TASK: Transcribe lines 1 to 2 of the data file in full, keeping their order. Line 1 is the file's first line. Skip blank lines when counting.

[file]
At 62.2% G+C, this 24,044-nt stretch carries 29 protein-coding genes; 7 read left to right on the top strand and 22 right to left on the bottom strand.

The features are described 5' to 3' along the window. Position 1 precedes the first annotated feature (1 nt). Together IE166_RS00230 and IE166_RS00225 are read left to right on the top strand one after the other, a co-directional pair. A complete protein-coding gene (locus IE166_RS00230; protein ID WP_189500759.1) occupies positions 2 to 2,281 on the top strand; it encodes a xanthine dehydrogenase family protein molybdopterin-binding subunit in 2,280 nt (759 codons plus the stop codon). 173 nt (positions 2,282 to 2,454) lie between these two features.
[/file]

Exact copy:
At 62.2% G+C, this 24,044-nt stretch carries 29 protein-coding genes; 7 read left to right on the top strand and 22 right to left on the bottom strand.

The features are described 5' to 3' along the window. Position 1 precedes the first annotated feature (1 nt). Together IE166_RS00230 and IE166_RS00225 are read left to right on the top strand one after the other, a co-directional pair. A complete protein-coding gene (locus IE166_RS00230; protein ID WP_189500759.1) occupies positions 2 to 2,281 on the top strand; it encodes a xanthine dehydrogenase family protein molybdopterin-binding subunit in 2,280 nt (759 codons plus the stop codon). 173 nt (positions 2,282 to 2,454) lie between these two features.